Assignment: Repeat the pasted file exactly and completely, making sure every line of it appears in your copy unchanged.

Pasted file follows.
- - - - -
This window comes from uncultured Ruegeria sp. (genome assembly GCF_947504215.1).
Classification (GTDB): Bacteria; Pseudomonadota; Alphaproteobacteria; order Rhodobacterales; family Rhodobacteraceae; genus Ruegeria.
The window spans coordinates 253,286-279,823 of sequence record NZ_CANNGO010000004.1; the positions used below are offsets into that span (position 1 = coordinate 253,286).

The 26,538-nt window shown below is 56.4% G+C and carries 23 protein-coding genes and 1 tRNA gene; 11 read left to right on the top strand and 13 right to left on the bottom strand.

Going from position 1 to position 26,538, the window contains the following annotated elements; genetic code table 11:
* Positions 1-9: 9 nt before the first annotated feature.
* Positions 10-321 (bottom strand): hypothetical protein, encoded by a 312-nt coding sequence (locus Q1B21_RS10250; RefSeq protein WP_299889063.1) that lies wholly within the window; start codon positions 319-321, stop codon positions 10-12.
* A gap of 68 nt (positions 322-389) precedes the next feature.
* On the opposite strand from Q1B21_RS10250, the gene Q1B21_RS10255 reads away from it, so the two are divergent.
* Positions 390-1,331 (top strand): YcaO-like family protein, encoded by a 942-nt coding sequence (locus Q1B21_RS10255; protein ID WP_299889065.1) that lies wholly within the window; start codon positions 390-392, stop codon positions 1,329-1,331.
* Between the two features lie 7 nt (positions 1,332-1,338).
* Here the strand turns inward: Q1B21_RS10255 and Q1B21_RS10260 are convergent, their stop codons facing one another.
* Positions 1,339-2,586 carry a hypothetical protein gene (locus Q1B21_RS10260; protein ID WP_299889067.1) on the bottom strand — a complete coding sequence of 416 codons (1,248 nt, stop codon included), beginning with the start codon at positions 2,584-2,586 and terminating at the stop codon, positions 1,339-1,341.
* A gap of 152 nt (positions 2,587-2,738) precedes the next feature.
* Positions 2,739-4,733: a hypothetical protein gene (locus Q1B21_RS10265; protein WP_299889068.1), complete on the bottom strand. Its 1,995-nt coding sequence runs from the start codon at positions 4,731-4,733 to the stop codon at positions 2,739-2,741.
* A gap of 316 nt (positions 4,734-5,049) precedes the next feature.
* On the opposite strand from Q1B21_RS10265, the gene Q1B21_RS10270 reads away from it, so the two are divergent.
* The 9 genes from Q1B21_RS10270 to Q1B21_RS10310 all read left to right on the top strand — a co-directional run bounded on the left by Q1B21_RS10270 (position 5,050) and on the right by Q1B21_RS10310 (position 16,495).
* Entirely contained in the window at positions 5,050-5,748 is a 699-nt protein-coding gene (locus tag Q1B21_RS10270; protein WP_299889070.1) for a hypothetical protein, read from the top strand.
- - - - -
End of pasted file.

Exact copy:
This window comes from uncultured Ruegeria sp. (genome assembly GCF_947504215.1).
Classification (GTDB): Bacteria; Pseudomonadota; Alphaproteobacteria; order Rhodobacterales; family Rhodobacteraceae; genus Ruegeria.
The window spans coordinates 253,286-279,823 of sequence record NZ_CANNGO010000004.1; the positions used below are offsets into that span (position 1 = coordinate 253,286).

The 26,538-nt window shown below is 56.4% G+C and carries 23 protein-coding genes and 1 tRNA gene; 11 read left to right on the top strand and 13 right to left on the bottom strand.

Going from position 1 to position 26,538, the window contains the following annotated elements; genetic code table 11:
* Positions 1-9: 9 nt before the first annotated feature.
* Positions 10-321 (bottom strand): hypothetical protein, encoded by a 312-nt coding sequence (locus Q1B21_RS10250; RefSeq protein WP_299889063.1) that lies wholly within the window; start codon positions 319-321, stop codon positions 10-12.
* A gap of 68 nt (positions 322-389) precedes the next feature.
* On the opposite strand from Q1B21_RS10250, the gene Q1B21_RS10255 reads away from it, so the two are divergent.
* Positions 390-1,331 (top strand): YcaO-like family protein, encoded by a 942-nt coding sequence (locus Q1B21_RS10255; protein ID WP_299889065.1) that lies wholly within the window; start codon positions 390-392, stop codon positions 1,329-1,331.
* Between the two features lie 7 nt (positions 1,332-1,338).
* Here the strand turns inward: Q1B21_RS10255 and Q1B21_RS10260 are convergent, their stop codons facing one another.
* Positions 1,339-2,586 carry a hypothetical protein gene (locus Q1B21_RS10260; protein ID WP_299889067.1) on the bottom strand — a complete coding sequence of 416 codons (1,248 nt, stop codon included), beginning with the start codon at positions 2,584-2,586 and terminating at the stop codon, positions 1,339-1,341.
* A gap of 152 nt (positions 2,587-2,738) precedes the next feature.
* Positions 2,739-4,733: a hypothetical protein gene (locus Q1B21_RS10265; protein WP_299889068.1), complete on the bottom strand. Its 1,995-nt coding sequence runs from the start codon at positions 4,731-4,733 to the stop codon at positions 2,739-2,741.
* A gap of 316 nt (positions 4,734-5,049) precedes the next feature.
* On the opposite strand from Q1B21_RS10265, the gene Q1B21_RS10270 reads away from it, so the two are divergent.
* The 9 genes from Q1B21_RS10270 to Q1B21_RS10310 all read left to right on the top strand — a co-directional run bounded on the left by Q1B21_RS10270 (position 5,050) and on the right by Q1B21_RS10310 (position 16,495).
* Entirely contained in the window at positions 5,050-5,748 is a 699-nt protein-coding gene (locus tag Q1B21_RS10270; protein WP_299889070.1) for a hypothetical protein, read from the top strand.